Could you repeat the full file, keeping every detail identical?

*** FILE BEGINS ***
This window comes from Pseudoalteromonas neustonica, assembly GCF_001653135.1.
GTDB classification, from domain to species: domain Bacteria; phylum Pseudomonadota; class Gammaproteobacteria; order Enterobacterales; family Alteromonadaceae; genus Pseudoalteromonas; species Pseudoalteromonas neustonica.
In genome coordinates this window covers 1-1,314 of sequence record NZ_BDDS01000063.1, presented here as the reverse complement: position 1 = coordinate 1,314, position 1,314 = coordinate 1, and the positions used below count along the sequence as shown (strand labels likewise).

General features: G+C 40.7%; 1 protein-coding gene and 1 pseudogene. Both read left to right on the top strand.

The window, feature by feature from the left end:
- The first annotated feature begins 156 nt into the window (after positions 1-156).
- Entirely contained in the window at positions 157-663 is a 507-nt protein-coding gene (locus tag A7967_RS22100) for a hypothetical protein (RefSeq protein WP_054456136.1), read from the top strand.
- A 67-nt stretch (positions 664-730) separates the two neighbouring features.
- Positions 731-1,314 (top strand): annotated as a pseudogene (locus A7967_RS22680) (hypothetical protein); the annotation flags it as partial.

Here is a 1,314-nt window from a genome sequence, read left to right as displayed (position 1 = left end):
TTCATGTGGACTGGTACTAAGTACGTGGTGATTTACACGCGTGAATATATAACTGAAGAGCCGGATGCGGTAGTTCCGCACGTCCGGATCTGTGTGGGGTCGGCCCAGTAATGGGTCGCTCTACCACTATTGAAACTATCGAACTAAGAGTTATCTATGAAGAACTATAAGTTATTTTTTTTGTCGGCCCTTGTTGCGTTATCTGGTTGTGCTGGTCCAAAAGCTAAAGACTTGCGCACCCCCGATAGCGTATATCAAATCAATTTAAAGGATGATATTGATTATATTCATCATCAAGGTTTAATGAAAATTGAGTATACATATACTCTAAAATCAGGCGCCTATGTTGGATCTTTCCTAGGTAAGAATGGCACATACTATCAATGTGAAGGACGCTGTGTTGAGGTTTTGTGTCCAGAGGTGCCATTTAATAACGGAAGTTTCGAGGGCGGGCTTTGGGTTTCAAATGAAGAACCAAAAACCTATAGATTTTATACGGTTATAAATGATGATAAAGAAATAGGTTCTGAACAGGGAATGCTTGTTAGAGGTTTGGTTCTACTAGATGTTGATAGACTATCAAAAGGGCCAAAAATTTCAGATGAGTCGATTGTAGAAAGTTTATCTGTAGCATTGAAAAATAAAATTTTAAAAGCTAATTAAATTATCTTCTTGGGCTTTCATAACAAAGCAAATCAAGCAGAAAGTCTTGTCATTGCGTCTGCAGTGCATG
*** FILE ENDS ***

This window comes from Pseudoalteromonas neustonica, assembly GCF_001653135.1.
GTDB classification, from domain to species: domain Bacteria; phylum Pseudomonadota; class Gammaproteobacteria; order Enterobacterales; family Alteromonadaceae; genus Pseudoalteromonas; species Pseudoalteromonas neustonica.
In genome coordinates this window covers 1-1,314 of sequence record NZ_BDDS01000063.1, presented here as the reverse complement: position 1 = coordinate 1,314, position 1,314 = coordinate 1, and the positions used below count along the sequence as shown (strand labels likewise).

General features: G+C 40.7%; 1 protein-coding gene and 1 pseudogene. Both read left to right on the top strand.

The window, feature by feature from the left end:
- The first annotated feature begins 156 nt into the window (after positions 1-156).
- Entirely contained in the window at positions 157-663 is a 507-nt protein-coding gene (locus tag A7967_RS22100) for a hypothetical protein (RefSeq protein WP_054456136.1), read from the top strand.
- A 67-nt stretch (positions 664-730) separates the two neighbouring features.
- Positions 731-1,314 (top strand): annotated as a pseudogene (locus A7967_RS22680) (hypothetical protein); the annotation flags it as partial.

Here is a 1,314-nt window from a genome sequence, read left to right as displayed (position 1 = left end):
TTCATGTGGACTGGTACTAAGTACGTGGTGATTTACACGCGTGAATATATAACTGAAGAGCCGGATGCGGTAGTTCCGCACGTCCGGATCTGTGTGGGGTCGGCCCAGTAATGGGTCGCTCTACCACTATTGAAACTATCGAACTAAGAGTTATCTATGAAGAACTATAAGTTATTTTTTTTGTCGGCCCTTGTTGCGTTATCTGGTTGTGCTGGTCCAAAAGCTAAAGACTTGCGCACCCCCGATAGCGTATATCAAATCAATTTAAAGGATGATATTGATTATATTCATCATCAAGGTTTAATGAAAATTGAGTATACATATACTCTAAAATCAGGCGCCTATGTTGGATCTTTCCTAGGTAAGAATGGCACATACTATCAATGTGAAGGACGCTGTGTTGAGGTTTTGTGTCCAGAGGTGCCATTTAATAACGGAAGTTTCGAGGGCGGGCTTTGGGTTTCAAATGAAGAACCAAAAACCTATAGATTTTATACGGTTATAAATGATGATAAAGAAATAGGTTCTGAACAGGGAATGCTTGTTAGAGGTTTGGTTCTACTAGATGTTGATAGACTATCAAAAGGGCCAAAAATTTCAGATGAGTCGATTGTAGAAAGTTTATCTGTAGCATTGAAAAATAAAATTTTAAAAGCTAATTAAATTATCTTCTTGGGCTTTCATAACAAAGCAAATCAAGCAGAAAGTCTTGTCATTGCGTCTGCAGTGCATG